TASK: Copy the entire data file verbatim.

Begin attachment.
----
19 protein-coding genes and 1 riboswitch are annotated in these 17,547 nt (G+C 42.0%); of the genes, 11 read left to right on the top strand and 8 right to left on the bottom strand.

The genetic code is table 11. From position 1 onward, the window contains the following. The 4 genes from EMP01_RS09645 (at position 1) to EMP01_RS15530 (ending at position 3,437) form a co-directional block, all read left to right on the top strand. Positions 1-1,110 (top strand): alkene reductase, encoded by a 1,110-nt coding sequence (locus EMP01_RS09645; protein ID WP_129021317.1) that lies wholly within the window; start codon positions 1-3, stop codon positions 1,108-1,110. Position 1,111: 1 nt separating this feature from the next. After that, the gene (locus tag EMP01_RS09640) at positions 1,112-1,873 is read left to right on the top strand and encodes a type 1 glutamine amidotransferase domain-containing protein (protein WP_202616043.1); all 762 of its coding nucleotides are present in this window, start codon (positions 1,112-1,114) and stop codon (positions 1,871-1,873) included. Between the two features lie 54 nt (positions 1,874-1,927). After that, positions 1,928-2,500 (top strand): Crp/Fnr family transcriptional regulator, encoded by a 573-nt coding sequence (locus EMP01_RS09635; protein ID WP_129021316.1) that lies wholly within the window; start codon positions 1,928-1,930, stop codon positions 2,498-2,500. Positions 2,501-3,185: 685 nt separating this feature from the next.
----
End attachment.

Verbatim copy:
19 protein-coding genes and 1 riboswitch are annotated in these 17,547 nt (G+C 42.0%); of the genes, 11 read left to right on the top strand and 8 right to left on the bottom strand.

The genetic code is table 11. From position 1 onward, the window contains the following. The 4 genes from EMP01_RS09645 (at position 1) to EMP01_RS15530 (ending at position 3,437) form a co-directional block, all read left to right on the top strand. Positions 1-1,110 (top strand): alkene reductase, encoded by a 1,110-nt coding sequence (locus EMP01_RS09645; protein ID WP_129021317.1) that lies wholly within the window; start codon positions 1-3, stop codon positions 1,108-1,110. Position 1,111: 1 nt separating this feature from the next. After that, the gene (locus tag EMP01_RS09640) at positions 1,112-1,873 is read left to right on the top strand and encodes a type 1 glutamine amidotransferase domain-containing protein (protein WP_202616043.1); all 762 of its coding nucleotides are present in this window, start codon (positions 1,112-1,114) and stop codon (positions 1,871-1,873) included. Between the two features lie 54 nt (positions 1,874-1,927). After that, positions 1,928-2,500 (top strand): Crp/Fnr family transcriptional regulator, encoded by a 573-nt coding sequence (locus EMP01_RS09635; protein ID WP_129021316.1) that lies wholly within the window; start codon positions 1,928-1,930, stop codon positions 2,498-2,500. Positions 2,501-3,185: 685 nt separating this feature from the next.